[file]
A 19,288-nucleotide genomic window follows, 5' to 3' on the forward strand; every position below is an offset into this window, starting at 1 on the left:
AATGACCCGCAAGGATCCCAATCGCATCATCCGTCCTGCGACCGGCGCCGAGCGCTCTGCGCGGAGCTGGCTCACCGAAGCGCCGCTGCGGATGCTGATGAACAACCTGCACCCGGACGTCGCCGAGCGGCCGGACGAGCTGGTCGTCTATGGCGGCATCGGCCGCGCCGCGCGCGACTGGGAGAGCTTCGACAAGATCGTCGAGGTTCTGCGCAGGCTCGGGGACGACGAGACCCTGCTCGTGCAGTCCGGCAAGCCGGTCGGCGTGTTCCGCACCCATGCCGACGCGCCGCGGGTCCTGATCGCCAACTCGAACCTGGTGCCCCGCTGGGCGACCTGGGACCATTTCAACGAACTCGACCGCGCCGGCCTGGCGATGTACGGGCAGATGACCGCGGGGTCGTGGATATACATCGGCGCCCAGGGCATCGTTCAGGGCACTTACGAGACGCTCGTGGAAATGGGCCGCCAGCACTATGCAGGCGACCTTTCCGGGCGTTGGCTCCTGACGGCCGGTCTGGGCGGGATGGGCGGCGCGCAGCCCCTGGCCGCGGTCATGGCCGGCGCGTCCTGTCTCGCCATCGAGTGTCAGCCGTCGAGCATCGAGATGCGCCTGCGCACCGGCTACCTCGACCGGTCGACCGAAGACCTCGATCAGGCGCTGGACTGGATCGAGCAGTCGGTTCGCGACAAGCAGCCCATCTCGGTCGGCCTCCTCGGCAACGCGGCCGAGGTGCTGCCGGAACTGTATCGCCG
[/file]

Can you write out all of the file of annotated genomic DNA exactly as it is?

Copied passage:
A 19,288-nucleotide genomic window follows, 5' to 3' on the forward strand; every position below is an offset into this window, starting at 1 on the left:
AATGACCCGCAAGGATCCCAATCGCATCATCCGTCCTGCGACCGGCGCCGAGCGCTCTGCGCGGAGCTGGCTCACCGAAGCGCCGCTGCGGATGCTGATGAACAACCTGCACCCGGACGTCGCCGAGCGGCCGGACGAGCTGGTCGTCTATGGCGGCATCGGCCGCGCCGCGCGCGACTGGGAGAGCTTCGACAAGATCGTCGAGGTTCTGCGCAGGCTCGGGGACGACGAGACCCTGCTCGTGCAGTCCGGCAAGCCGGTCGGCGTGTTCCGCACCCATGCCGACGCGCCGCGGGTCCTGATCGCCAACTCGAACCTGGTGCCCCGCTGGGCGACCTGGGACCATTTCAACGAACTCGACCGCGCCGGCCTGGCGATGTACGGGCAGATGACCGCGGGGTCGTGGATATACATCGGCGCCCAGGGCATCGTTCAGGGCACTTACGAGACGCTCGTGGAAATGGGCCGCCAGCACTATGCAGGCGACCTTTCCGGGCGTTGGCTCCTGACGGCCGGTCTGGGCGGGATGGGCGGCGCGCAGCCCCTGGCCGCGGTCATGGCCGGCGCGTCCTGTCTCGCCATCGAGTGTCAGCCGTCGAGCATCGAGATGCGCCTGCGCACCGGCTACCTCGACCGGTCGACCGAAGACCTCGATCAGGCGCTGGACTGGATCGAGCAGTCGGTTCGCGACAAGCAGCCCATCTCGGTCGGCCTCCTCGGCAACGCGGCCGAGGTGCTGCCGGAACTGTATCGCCG